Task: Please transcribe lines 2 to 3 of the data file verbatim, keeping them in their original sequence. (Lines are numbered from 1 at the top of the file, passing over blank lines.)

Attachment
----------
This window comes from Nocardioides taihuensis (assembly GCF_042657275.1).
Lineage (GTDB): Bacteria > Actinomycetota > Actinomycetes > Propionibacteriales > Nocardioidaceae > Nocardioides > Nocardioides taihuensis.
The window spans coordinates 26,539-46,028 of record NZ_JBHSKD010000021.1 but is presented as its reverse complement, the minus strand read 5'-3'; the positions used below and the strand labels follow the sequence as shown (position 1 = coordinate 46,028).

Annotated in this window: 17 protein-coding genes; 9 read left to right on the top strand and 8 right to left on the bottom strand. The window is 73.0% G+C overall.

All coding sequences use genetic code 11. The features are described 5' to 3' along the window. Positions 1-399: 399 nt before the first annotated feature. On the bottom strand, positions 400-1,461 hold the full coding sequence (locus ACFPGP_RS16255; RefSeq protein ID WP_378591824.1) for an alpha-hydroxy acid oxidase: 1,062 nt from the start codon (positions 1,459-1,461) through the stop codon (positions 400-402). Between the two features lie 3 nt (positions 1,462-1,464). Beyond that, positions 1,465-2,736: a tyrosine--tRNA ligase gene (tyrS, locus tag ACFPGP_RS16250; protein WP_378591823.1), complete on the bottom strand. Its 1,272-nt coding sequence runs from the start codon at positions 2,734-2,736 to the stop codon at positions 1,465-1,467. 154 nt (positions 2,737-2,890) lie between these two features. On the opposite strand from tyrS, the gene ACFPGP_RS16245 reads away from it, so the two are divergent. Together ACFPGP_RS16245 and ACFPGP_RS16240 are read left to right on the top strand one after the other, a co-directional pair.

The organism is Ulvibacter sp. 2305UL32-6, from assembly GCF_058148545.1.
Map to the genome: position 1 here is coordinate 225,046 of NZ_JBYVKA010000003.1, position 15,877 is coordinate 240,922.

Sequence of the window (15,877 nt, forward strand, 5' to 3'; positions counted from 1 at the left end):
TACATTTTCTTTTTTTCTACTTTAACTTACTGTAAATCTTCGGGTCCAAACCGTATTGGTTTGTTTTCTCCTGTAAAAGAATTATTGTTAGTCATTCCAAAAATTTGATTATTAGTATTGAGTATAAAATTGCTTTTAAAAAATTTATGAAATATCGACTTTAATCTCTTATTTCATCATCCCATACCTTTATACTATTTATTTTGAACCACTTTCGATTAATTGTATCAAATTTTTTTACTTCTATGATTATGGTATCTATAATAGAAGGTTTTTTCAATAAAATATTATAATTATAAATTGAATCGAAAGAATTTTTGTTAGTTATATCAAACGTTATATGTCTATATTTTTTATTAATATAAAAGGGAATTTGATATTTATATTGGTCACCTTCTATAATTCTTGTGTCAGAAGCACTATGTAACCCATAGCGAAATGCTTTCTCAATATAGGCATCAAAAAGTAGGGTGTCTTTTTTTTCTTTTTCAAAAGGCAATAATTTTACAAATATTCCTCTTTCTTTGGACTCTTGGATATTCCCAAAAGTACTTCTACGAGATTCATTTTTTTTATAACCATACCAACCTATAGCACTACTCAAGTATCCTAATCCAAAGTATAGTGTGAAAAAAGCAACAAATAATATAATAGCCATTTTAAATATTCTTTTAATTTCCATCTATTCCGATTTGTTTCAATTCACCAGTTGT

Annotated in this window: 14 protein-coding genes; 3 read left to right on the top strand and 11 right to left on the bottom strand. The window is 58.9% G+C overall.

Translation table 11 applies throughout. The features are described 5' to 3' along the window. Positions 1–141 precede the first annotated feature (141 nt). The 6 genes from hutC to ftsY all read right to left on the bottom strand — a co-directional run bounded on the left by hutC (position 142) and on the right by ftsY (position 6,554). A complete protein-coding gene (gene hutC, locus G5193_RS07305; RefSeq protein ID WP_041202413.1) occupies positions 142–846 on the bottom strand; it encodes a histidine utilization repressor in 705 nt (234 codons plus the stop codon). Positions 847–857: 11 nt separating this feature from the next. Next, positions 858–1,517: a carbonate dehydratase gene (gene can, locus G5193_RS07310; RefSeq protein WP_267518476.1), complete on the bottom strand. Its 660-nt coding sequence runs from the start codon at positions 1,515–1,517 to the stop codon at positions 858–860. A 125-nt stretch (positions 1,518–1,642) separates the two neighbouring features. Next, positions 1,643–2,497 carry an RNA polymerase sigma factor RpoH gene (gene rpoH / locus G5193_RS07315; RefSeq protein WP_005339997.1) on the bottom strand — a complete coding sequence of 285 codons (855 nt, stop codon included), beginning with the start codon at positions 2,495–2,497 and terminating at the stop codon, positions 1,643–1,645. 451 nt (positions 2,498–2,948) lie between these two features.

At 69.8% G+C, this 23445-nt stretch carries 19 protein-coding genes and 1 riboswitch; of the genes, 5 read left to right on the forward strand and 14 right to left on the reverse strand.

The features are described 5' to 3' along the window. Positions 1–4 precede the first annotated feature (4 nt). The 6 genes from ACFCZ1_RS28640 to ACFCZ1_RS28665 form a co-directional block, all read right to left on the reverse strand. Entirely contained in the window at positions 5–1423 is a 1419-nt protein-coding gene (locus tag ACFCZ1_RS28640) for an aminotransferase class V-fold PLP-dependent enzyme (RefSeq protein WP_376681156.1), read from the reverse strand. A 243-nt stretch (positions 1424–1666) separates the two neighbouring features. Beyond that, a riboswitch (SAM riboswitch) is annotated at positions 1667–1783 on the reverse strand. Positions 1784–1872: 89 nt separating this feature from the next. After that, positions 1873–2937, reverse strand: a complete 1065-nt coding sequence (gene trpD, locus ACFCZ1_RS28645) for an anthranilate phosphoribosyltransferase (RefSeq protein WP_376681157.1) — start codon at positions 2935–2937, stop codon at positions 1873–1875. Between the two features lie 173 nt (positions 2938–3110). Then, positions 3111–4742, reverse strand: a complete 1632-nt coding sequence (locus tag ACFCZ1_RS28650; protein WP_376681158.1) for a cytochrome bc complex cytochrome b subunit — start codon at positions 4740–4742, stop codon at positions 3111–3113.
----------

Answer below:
Lineage (GTDB): Bacteria > Actinomycetota > Actinomycetes > Propionibacteriales > Nocardioidaceae > Nocardioides > Nocardioides taihuensis.
The window spans coordinates 26,539-46,028 of record NZ_JBHSKD010000021.1 but is presented as its reverse complement, the minus strand read 5'-3'; the positions used below and the strand labels follow the sequence as shown (position 1 = coordinate 46,028).